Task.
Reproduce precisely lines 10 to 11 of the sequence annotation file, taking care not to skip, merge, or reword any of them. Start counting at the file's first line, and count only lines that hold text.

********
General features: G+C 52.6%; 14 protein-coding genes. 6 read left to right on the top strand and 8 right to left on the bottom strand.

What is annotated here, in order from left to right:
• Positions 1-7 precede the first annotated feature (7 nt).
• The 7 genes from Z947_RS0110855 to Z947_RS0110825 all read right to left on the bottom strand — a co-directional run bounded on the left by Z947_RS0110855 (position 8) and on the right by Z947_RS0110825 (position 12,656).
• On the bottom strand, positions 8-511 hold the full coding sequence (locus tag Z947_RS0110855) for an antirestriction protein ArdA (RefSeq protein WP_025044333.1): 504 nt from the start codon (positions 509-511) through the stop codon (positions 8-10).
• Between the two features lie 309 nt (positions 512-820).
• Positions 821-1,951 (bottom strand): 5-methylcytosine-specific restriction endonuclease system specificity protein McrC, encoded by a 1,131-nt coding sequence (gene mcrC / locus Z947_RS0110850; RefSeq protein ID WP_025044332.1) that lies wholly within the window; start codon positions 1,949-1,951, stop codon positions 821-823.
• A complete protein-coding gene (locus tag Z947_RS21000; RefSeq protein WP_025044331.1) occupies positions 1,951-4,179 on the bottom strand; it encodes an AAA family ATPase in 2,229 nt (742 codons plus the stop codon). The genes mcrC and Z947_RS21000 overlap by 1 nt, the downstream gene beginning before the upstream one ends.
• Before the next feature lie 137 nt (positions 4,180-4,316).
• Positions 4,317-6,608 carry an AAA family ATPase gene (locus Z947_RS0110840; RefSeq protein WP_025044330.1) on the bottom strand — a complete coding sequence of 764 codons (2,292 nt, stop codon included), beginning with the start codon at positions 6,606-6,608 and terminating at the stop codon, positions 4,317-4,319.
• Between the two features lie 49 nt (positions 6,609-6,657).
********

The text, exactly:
• Positions 4,317-6,608 carry an AAA family ATPase gene (locus Z947_RS0110840; RefSeq protein WP_025044330.1) on the bottom strand — a complete coding sequence of 764 codons (2,292 nt, stop codon included), beginning with the start codon at positions 6,606-6,608 and terminating at the stop codon, positions 4,317-4,319.
• Between the two features lie 49 nt (positions 6,609-6,657).